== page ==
College Baseball Season likely to start four weeks later


TAYLOR COUNTY—A proposal to delay the beginning of the college baseball season by four weeks, very similar to the one that WVU head baseball coach Randy Mazey has previously suggested, is gaining steam and grabbing serious consideration from some of the sports’ most notable coaches.

Kendall Rogers of D1Baseball.com reported last week that the projected start date under this new plan would be the third week of March instead of the second week of February. Subsequently, the NCAA

Tournament would be pushed back to the end of June with the College World Series taking place in July.

Mazey has long been an advocate of moving college baseball more into the summer months and although similar plans have been suggested in the past, they have failed to generate widespread support.

The latest framework, dubbed the “New Baseball Model”, is guided by Michigan head coach Erik Bakich, among others. The 35-page document addresses the four critical areas concerned with pushing back the college baseball calendar: the COVID-19 pandemic and potential NIL legislation, financial sustainability, academics, and general student welfare.

Under “financial sustainability,” the report stated, “Division I baseball operates at a significant financial net loss among almost all 299 teams. Games in February and early March eliminate regional competition for northern and midwestern programs due to cold weather. Travel budgets are inflated as a result. Schools hosting these home series not only compete with colder weather, but college basketball season and March Madness as well, reducing ticket sales and concession revenues from ‘actual’ attendance.”

In the “Executive Summary” section, it specified that “cold-weather programs” spend more than $200,000 in air travel during the first four weeks of the regular season, whereas warm-weather programs spend as much as $10,000 to $20,000 in guarantees per weekend to bring the colder-climate teams in for games.

The proposal goes on to state that as a result, pushing the calendar back a month could help programs save a considerable amount of money. It also contends that revenue would more than likely increase at many warmer-climate programs during the months of May and June, referencing minor league attendance figures from last year.

“Once you add the financial component, which has been a missing component to this model for warmweather schools in the past, now it’s a game-changer, especially at this time and where we are in the world, with athletic departments and institutions and schools just really taking a hard look at their budgets,” Bakich explained

In 2019, a mere 14 Division I baseball programs averaged more than 4,000 fans per game, and only 36 averaged 2,000 or more fans per game out of the nearly 300 programs. The report claims that there are missed revenue opportunities in ticket sales, alcohol sales, concession sales, and merchandise sales under the current college baseball schedule design.

WVU, for example, drew 5,899 fans for their three-game series against TCU in early May and 4,678 for a two-game series against George Washington on May 16th and May 18th.

But a Monongalia County Ballpark record 4,355 fans showed up for West Virginia’s NCAA Tournament Regional game against Fordham, and WVU’s three NCAA Tournament games drew 12,401 fans, for an average of 4,133 spectators per game.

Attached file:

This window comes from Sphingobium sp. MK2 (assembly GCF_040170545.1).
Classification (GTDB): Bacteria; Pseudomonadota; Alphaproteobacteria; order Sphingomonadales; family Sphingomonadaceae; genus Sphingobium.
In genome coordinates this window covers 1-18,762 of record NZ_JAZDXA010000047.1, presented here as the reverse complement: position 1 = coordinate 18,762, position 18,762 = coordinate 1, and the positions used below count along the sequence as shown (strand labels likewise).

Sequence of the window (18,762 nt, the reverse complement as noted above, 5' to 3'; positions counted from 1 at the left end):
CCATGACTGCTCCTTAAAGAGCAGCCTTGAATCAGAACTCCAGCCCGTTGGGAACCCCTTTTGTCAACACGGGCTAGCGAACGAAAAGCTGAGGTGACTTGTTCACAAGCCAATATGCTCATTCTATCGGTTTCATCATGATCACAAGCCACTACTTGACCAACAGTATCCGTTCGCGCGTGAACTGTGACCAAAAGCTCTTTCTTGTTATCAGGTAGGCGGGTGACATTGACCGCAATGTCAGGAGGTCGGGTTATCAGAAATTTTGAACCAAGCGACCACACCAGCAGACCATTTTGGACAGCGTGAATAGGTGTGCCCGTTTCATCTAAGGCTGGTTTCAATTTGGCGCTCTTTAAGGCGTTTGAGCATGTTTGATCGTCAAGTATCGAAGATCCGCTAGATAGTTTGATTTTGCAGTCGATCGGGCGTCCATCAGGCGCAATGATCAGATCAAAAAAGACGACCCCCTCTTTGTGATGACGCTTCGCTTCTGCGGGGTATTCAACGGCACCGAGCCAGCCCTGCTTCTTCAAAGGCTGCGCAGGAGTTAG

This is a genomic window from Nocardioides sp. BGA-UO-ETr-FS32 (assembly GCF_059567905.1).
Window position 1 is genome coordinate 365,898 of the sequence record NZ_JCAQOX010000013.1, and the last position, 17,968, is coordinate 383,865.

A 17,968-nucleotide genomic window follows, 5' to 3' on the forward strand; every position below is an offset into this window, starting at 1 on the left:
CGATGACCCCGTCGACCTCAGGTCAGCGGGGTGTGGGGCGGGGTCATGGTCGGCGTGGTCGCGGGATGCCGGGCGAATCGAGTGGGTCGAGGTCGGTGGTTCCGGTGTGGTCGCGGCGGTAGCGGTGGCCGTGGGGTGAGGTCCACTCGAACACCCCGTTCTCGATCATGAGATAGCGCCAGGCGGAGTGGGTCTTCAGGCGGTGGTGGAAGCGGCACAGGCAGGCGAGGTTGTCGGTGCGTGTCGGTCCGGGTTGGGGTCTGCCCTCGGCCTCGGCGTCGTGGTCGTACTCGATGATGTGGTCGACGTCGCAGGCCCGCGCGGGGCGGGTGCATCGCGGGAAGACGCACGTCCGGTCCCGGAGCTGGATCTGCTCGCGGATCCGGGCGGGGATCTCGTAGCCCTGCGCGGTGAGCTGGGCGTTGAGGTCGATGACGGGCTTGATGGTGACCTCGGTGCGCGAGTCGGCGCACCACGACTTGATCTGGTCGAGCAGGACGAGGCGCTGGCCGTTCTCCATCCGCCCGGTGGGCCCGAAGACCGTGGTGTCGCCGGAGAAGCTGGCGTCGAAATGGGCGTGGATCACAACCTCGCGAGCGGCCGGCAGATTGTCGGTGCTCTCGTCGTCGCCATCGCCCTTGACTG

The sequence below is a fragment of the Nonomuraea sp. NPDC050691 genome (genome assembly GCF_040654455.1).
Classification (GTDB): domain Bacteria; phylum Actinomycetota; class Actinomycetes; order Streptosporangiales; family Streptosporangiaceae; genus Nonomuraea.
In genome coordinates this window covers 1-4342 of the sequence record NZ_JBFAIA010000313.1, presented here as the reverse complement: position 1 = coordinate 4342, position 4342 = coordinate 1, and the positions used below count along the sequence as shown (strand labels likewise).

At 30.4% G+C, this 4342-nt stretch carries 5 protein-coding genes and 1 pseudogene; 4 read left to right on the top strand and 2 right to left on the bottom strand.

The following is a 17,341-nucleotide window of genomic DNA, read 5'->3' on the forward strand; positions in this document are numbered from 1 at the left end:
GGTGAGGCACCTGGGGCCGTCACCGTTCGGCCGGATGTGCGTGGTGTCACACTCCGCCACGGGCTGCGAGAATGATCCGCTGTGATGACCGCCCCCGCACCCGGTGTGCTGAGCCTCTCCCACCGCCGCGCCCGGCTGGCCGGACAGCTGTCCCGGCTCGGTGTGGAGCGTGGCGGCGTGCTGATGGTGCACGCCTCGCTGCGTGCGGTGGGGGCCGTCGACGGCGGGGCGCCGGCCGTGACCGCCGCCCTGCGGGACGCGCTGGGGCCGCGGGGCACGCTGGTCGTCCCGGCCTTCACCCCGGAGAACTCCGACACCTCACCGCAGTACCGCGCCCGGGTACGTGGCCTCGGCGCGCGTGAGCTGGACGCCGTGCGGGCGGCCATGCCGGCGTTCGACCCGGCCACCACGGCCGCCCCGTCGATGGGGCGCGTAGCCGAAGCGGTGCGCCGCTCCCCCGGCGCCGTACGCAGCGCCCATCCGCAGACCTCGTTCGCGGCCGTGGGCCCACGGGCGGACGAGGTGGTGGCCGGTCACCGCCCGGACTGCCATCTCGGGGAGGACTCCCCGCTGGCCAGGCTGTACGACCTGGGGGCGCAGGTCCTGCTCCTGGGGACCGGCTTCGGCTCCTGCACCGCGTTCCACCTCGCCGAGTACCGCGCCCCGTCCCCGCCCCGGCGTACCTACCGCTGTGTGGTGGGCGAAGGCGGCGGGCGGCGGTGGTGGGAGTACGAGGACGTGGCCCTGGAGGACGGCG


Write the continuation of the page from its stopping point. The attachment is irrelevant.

Also lending credibility to the above proposal is WVU’s attendance average in 2019 (broken down by month):

February – 388

March – 1,182

April – 2,158

May – 2,116

June – 4,134

In addition, many people believe that the Mountaineers would have exceeded 5,000+ spectators for their NCAA Regional game against Fordham if Mon County Ballpark had more seating available.

For years, Mazey has supported playing the college baseball season in the warmer months of May, June, and July, and he talked in-depth about the subject during his postgame press conference following a win over Pitt last year at PNC Park.

Then a couple of weeks ago during a video conference call with the media, he brought the subject back up again.

“You guys know what my proposal is for playing in the summertime,” said Mazey. “The only way we are ever going to get anywhere is by generating revenue in our sport and right now we don’t do it.” 

The Mountaineers played a rare February home game against Canisius on February 14th and had two March games against Kent State and Liberty before the season was ultimately canceled just prior to the conference opener at Texas Tech on March 13th. 

In the middle of May, a three-game series at Oklahoma was to wrap up the regular season with the Big 12 Championships scheduled to take place last weekend. The NCAA Tournament was also scheduled to begin this weekend, with the College World Series concluding on June 12th-24th.

“I think three or four years ago, Randy Mazey, the coach at West Virginia, kind of picked up this flag and waved it by himself,” Auburn head coach Butch Thompson was recently quoted as saying. “It didn’t get anywhere, but I think everybody listened. I think what helps it this time is because he mentioned it a few years ago. It looks like it has some backing from the Northern guys, but I don’t think this is just a Northern deal. It’s something that we all can find some agreement in, even if we’re in the South.”

One other factor that could give this newest schedule proposal an additional boost is MLB.

Major League Baseball has discussed moving its draft from June to July with the objective of reducing the number of Minor League baseball players, and even some of its teams.

A reduction in farm teams would require fewer college players and less competition for college baseball in the summer, if the sport decides to move its calendar back into July.

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